As for the Depot building itself, the project includes replacing the roofing in it – currently, the roof is simply propped up – and installing two skylights, about two thirds of its length: these will lighten up the food court and the rentable indoor cinema floors. The original bricks will be repaired, cleansed, and coated with hydrophobic substance; the roof will be covered by black-colored metal, the window sashes will also be black, as is the custom in modern reconstruction projects.



However, besides the basic and quite expectable techniques, the project has in it a whole number of interesting features, which are essentially the constituent parts of its identity, gathered here rather densely, and it is these features that make this project different from many others of a similar kind, for example, from the Depot on the Lesnaya Street – the explication says.

One of the main narratives is the glass “showcase” on the elongated façade on the side of the main pedestrian traffic. What survived here is a semi-destroyed gable, a remnant of the earlier dismantled crosswise volume: the architects are taking the wall even more apart, opening up the interior view the width of about two picketed enclosures, conserve the ruined side walls and place the whole of it (both the gap and the ruin) – into a glass casing, as if this turning this splinter into a museum object, preserving the trace of the building’s history as a reminder of the long period of its abandonment and the part of it that is now gone. This romantic “ruin” installation is one of the signature techniques T+T architects, which vividly illustrates their approach to working with historical buildings: the urge to accentuate their age and their history with renovation transformations. The architects applied the same approach in the competition project for redeveloping the Shcherbinka water tower: part of the tower’s top was deliberately fractured in order to enhance the contrast between the old and the new, or even for a more vivid visualization of the unity and struggle of opposites.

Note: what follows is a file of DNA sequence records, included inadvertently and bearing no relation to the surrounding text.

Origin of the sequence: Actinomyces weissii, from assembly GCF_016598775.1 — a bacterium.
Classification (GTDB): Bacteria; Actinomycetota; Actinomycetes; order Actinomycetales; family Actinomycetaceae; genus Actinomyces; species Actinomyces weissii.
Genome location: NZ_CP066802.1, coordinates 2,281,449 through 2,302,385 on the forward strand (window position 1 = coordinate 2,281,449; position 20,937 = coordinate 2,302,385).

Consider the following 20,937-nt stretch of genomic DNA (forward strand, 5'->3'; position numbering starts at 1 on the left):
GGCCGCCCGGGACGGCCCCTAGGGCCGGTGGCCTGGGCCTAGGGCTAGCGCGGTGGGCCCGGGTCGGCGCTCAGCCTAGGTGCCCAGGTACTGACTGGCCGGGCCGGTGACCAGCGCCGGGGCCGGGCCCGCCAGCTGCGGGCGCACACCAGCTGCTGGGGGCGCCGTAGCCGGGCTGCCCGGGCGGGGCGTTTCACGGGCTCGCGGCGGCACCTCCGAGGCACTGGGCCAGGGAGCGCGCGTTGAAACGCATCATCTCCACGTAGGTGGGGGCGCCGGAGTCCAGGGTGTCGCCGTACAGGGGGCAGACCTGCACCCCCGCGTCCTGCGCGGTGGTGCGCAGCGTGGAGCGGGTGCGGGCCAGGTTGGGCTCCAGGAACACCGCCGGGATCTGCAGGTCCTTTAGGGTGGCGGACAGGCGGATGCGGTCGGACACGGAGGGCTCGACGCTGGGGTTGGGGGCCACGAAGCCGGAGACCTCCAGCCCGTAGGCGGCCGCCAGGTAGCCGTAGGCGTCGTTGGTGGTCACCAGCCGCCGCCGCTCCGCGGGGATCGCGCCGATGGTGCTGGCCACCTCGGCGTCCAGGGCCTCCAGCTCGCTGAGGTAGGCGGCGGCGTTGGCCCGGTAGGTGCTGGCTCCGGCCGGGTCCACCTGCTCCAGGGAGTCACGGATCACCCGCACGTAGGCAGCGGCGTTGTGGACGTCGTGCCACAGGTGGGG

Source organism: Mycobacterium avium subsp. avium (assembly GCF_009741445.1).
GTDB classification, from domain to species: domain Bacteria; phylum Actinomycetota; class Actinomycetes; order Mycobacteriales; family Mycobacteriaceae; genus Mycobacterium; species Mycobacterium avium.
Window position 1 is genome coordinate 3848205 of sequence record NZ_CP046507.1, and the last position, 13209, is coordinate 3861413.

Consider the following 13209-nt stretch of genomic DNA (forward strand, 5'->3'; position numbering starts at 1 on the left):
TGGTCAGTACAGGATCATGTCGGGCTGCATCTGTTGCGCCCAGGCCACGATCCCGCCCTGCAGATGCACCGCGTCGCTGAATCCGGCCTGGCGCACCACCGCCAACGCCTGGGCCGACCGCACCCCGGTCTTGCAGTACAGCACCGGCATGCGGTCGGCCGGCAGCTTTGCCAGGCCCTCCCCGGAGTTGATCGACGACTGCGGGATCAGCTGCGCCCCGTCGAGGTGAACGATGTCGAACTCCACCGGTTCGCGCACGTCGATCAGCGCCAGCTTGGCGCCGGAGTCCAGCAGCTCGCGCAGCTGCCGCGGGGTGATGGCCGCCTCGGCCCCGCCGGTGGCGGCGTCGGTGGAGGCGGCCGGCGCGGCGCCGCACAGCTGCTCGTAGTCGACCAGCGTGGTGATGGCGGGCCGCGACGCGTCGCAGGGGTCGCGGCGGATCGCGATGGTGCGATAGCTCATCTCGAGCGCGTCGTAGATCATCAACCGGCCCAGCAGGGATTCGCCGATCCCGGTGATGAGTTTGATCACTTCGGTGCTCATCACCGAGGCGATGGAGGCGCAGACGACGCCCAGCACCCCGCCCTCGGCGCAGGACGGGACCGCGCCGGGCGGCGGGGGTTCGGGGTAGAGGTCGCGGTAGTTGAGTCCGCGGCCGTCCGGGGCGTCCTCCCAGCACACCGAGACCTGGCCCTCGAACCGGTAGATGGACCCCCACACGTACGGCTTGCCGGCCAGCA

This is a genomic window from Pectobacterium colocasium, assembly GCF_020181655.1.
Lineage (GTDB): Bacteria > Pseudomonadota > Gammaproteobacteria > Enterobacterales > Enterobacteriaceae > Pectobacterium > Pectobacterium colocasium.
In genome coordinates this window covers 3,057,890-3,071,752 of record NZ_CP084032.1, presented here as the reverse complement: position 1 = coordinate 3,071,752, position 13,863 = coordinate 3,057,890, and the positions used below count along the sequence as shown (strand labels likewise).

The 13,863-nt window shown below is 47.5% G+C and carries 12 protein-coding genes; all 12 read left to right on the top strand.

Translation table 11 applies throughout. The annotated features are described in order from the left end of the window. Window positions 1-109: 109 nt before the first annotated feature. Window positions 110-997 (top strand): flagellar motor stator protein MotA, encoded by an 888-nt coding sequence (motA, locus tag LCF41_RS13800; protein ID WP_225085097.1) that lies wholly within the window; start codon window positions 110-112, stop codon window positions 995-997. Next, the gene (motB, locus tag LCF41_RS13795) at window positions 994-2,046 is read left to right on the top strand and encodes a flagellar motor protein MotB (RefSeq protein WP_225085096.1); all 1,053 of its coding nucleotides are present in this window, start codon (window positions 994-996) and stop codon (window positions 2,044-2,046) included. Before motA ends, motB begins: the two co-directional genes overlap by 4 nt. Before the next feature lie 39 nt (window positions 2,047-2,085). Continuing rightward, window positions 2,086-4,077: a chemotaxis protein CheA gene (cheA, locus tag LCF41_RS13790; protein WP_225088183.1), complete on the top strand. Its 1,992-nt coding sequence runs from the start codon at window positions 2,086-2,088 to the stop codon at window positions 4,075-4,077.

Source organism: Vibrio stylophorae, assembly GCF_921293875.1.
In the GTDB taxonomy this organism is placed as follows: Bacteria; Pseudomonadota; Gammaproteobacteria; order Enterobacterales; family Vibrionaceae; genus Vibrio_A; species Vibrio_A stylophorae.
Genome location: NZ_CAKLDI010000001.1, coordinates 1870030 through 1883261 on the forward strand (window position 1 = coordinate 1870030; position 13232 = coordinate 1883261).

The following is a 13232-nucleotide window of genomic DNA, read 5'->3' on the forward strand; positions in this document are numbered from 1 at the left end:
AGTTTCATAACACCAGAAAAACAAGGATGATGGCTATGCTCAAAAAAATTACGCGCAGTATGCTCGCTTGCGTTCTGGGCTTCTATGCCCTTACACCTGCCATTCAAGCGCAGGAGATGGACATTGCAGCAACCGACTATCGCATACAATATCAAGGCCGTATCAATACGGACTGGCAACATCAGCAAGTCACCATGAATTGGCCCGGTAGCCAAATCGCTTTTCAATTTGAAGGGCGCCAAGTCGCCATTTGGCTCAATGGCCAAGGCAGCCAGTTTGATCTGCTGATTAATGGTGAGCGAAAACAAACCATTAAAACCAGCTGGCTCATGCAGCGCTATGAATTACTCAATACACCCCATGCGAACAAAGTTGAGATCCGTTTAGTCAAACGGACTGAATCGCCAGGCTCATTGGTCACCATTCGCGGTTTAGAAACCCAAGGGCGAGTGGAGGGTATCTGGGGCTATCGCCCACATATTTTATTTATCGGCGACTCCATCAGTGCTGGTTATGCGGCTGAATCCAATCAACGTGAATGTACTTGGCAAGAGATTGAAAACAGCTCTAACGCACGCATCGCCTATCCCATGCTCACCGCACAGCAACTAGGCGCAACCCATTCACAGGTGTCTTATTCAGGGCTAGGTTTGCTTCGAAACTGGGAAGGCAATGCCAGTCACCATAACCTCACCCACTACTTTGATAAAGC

Anyhow, the glass “showcase” volume will glow at night and will by day demonstrate to the passers-by the insides of the building, and – like a decoration in the spirit of Hubert Robert – the fragment of the ruined wall. The ruin, however, is not the entrance – the entrance is situated more to the left, and it is marked by a “forehead” of a sheet of black metal hanging from the roof, which serves as a background for the heading.

The main façade of the building is situated on the sidewall, closer to the southern plaza, in front of the tripartite “basilica” façade of the Depot, that survived into the present in quite a decent state. Here one can see stone stairs with a ramp cut into them; on the plaza, there are three railway lines: on one side, they go under the stairs, on the other side they stop short in the grass, ending in “technological” street lights made from double-L beams. The plaza is separated from the real railroad by a metallic fence that imitates a concrete PO-2, yet also, just like the brick wall, deliberately ruined: it looks as if it were turned into a grille from formwork. In front of the fence, there is a transformable amphitheater made of wood blocks. From the opposite side, the space is separated from the pedestrians by a maintenance cabin decorated with fragments of a Soviet cast-iron fence of overlapping circles and meander. This place, as we can see, is filled up to the brim with memories and narratives that make the local environment very interesting. From the outside world, the plaza is separated by a brick volume: it conceals the garbage bins, but the grilled doors are turned outside; what is turned on the outside is the textured brick wall, reminiscent of the new office building in the north part of the Depot.